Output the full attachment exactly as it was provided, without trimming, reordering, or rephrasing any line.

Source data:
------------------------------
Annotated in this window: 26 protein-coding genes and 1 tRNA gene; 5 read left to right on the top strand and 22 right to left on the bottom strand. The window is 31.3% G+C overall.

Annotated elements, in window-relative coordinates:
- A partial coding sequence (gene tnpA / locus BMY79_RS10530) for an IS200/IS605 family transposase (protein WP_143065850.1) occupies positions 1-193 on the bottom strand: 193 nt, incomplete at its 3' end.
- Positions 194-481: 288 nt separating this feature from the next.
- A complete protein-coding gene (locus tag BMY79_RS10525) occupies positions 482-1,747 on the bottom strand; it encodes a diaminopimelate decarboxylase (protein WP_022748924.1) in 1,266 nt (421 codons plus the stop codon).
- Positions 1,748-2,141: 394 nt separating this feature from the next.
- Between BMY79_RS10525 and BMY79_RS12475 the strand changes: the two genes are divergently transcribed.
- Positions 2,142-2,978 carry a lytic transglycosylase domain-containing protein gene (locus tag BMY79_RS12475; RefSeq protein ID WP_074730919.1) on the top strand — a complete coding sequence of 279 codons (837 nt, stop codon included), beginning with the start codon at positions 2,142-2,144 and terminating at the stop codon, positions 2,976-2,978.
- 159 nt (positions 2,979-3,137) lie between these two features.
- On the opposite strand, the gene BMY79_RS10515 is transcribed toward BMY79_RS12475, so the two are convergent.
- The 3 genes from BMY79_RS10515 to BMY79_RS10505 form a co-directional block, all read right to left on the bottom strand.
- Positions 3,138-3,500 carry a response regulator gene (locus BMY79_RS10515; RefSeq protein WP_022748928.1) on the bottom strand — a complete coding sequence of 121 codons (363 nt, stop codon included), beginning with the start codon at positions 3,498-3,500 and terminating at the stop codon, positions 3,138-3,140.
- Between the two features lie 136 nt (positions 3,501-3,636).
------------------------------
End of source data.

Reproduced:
Annotated in this window: 26 protein-coding genes and 1 tRNA gene; 5 read left to right on the top strand and 22 right to left on the bottom strand. The window is 31.3% G+C overall.

Annotated elements, in window-relative coordinates:
- A partial coding sequence (gene tnpA / locus BMY79_RS10530) for an IS200/IS605 family transposase (protein WP_143065850.1) occupies positions 1-193 on the bottom strand: 193 nt, incomplete at its 3' end.
- Positions 194-481: 288 nt separating this feature from the next.
- A complete protein-coding gene (locus tag BMY79_RS10525) occupies positions 482-1,747 on the bottom strand; it encodes a diaminopimelate decarboxylase (protein WP_022748924.1) in 1,266 nt (421 codons plus the stop codon).
- Positions 1,748-2,141: 394 nt separating this feature from the next.
- Between BMY79_RS10525 and BMY79_RS12475 the strand changes: the two genes are divergently transcribed.
- Positions 2,142-2,978 carry a lytic transglycosylase domain-containing protein gene (locus tag BMY79_RS12475; RefSeq protein ID WP_074730919.1) on the top strand — a complete coding sequence of 279 codons (837 nt, stop codon included), beginning with the start codon at positions 2,142-2,144 and terminating at the stop codon, positions 2,976-2,978.
- 159 nt (positions 2,979-3,137) lie between these two features.
- On the opposite strand, the gene BMY79_RS10515 is transcribed toward BMY79_RS12475, so the two are convergent.
- The 3 genes from BMY79_RS10515 to BMY79_RS10505 form a co-directional block, all read right to left on the bottom strand.
- Positions 3,138-3,500 carry a response regulator gene (locus BMY79_RS10515; RefSeq protein WP_022748928.1) on the bottom strand — a complete coding sequence of 121 codons (363 nt, stop codon included), beginning with the start codon at positions 3,498-3,500 and terminating at the stop codon, positions 3,138-3,140.
- Between the two features lie 136 nt (positions 3,501-3,636).